Being a mother isn’t a job? Bullshit. Is it the toughest job? Hahahahahahah! Nope. But it’s definitely a job.

13 Jul





Lots of interesting commentary around the recent Parents survey that reveals 92% of all mothers agree with the statement “There’s no tougher job than being a mom”.


There are a number of different factors at play when we talk about “mothering” and what constitutes a “job” and what makes a job “tough” – let’s tackle them one by one.


Predictably, Jezebel begins with the old Simone de Beauvior “being a stay at home mother and wife should be banned” bullshit.




No woman should be authorized to stay at home and raise her children. Society should be totally different. Women should not have that choice, precisely because if there is such a choice, too many women will make that one.”

– “Sex, Society, and the Female Dilemma,” Saturday Review, June 14, 1975.


Feminism: giving women choices. Except the one they would most prefer.


Jezebel has a long history of slagging on women who do their work outside the formal economic structure of the marketplace, and it’s not the JOB they hate, so much as the women who do the job for their OWN families rather than for strangers.


Is working in daycare center a job?

Is running a housekeeping service a job?

Is owning a catering business a job?


Happy baking cooking woman


Of course it is, but only if you are selling your services in the formal marketplace. Provide those services for the family you love, and you are a pitiable dupe of the patriarchy. Because someone has to the earn the living, right? And if Mommy is at home, it must be Daddy doing the productive economic labor.


Oh, dear. Too much power for Daddy. Out there every day slogging in some job he may or may not enjoy so he can have the pleasure of lording it over the woman who gets to do whatever she wants, whenever she wants, all day long.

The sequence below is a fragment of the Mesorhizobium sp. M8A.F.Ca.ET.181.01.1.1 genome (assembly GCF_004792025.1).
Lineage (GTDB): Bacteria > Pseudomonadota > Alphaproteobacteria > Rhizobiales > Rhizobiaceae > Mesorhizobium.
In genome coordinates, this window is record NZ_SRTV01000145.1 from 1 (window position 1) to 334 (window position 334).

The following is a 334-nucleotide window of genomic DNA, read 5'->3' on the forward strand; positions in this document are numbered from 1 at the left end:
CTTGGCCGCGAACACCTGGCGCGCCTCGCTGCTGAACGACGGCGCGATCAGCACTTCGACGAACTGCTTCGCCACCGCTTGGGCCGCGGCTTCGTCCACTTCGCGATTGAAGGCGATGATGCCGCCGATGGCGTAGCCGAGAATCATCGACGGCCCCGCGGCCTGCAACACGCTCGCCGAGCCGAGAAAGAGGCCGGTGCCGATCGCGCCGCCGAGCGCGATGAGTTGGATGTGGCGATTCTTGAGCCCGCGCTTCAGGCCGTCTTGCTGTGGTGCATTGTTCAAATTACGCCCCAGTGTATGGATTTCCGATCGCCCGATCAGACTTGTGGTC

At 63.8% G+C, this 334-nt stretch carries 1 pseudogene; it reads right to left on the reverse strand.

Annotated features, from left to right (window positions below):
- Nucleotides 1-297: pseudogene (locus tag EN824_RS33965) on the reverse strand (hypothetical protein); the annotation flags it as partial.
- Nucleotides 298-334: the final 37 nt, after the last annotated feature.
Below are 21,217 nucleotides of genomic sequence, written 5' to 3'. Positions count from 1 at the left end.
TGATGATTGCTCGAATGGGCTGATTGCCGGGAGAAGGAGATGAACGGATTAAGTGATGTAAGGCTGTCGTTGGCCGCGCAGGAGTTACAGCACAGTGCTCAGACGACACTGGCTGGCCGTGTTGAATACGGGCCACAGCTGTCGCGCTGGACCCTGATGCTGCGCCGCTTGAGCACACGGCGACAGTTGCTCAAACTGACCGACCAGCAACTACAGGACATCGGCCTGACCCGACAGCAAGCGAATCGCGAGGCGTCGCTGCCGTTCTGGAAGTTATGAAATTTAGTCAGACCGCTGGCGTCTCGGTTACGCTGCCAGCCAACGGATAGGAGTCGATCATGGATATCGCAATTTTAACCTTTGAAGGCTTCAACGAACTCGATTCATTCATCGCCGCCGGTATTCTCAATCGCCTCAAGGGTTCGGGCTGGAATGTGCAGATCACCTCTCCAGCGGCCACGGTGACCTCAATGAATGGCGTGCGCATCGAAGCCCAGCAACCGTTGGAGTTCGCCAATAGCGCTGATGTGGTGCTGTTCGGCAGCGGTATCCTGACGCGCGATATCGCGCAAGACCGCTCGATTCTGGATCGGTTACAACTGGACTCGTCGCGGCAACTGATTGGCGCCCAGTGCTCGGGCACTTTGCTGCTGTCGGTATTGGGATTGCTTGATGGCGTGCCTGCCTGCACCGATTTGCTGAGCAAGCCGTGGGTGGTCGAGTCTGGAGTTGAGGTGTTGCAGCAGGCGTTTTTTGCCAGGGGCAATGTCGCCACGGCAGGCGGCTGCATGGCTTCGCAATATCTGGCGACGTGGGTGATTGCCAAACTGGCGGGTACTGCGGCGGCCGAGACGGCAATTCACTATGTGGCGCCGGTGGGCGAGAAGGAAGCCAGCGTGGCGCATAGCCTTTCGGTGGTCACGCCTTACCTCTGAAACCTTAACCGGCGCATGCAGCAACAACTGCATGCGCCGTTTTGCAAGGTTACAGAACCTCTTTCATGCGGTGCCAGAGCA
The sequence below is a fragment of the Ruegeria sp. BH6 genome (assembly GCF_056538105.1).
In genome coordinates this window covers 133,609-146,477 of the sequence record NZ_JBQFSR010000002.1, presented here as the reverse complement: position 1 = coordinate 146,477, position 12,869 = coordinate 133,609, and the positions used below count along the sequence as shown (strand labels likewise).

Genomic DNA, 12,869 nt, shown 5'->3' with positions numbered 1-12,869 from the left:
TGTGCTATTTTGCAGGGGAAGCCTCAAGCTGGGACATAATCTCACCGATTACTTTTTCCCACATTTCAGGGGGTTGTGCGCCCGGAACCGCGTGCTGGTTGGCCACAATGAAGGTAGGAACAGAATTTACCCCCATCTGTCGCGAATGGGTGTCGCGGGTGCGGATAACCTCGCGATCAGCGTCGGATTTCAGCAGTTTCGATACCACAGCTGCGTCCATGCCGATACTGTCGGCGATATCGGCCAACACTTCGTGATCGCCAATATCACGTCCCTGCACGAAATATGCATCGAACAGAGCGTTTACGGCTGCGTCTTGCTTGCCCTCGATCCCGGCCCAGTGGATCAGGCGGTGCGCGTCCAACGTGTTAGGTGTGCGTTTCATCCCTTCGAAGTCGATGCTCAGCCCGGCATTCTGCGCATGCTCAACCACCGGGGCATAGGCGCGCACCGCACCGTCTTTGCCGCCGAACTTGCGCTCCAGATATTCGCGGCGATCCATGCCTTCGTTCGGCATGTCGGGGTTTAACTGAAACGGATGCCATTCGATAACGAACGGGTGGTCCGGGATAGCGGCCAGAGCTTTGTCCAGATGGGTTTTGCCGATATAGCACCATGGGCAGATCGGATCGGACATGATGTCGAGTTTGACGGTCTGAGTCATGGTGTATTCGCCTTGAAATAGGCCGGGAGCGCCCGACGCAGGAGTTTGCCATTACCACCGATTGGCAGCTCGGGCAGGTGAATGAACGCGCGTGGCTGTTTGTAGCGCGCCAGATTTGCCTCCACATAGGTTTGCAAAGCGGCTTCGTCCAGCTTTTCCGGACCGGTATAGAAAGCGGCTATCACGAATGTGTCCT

I find it interesting that when a family has TWO Daddies, they are more likely to embrace the traditional division of family labor, and have one Daddy at home full time.


gay dads


In his seminal book A Treatise on the Family, published in 1981, the Nobel Prize–winning economist Gary Becker argued that “specialization,” whereby one parent stays home and the other does the earning, is the most efficient way of running a household, because the at-home spouse enables the at-work spouse to earn more.

Guess who is most likely to specialize? Gay dads.


When you take the ideology of gender and feminism out of the equation and ask a couple raising children to make the most sensible economic choice, the traditional family wins out. If the debate were really about what makes the most financial sense, then having a parent at home would be a no-brainer.


But that is not what the debate is about. It’s about giving women the power to game a system that ensures that no matter how hard a man works, his wife will always be able to control the family assets and access to the children.


divorce-cake (4)[2]


And that conversation starts with denying that the at-home parent is even doing an economically productive job at all.


But the thing is, being a mom is not a job—if it were, you’d get time off, maybe some health insurance, and most importantly, paid for all your hard work.


Naturally, what Jezebel refuses to consider is Becker’s evidence that having one parent at home allows the other parent to be more productive, earning a premium, and that premium is the income the at-home parent contributes. Even if you are going to hold fast to the idea that cooking dinner every night only counts if you sell the dinner to your neighbor, not feed your own family, you can STILL measure a wage increase attributable to the at home parent.


Hey, the Nobel Prize committee thought it was pretty compelling evidence for specialization, but what do they know, right?




If millions of women decided “fuck this cubicle shit, I’m going home”, and millions more young women decided “screw $50 000 worth of student debt so I can work minimum wage, I’m getting married”, it would have a dramatic impact on both the marketplace and marriage.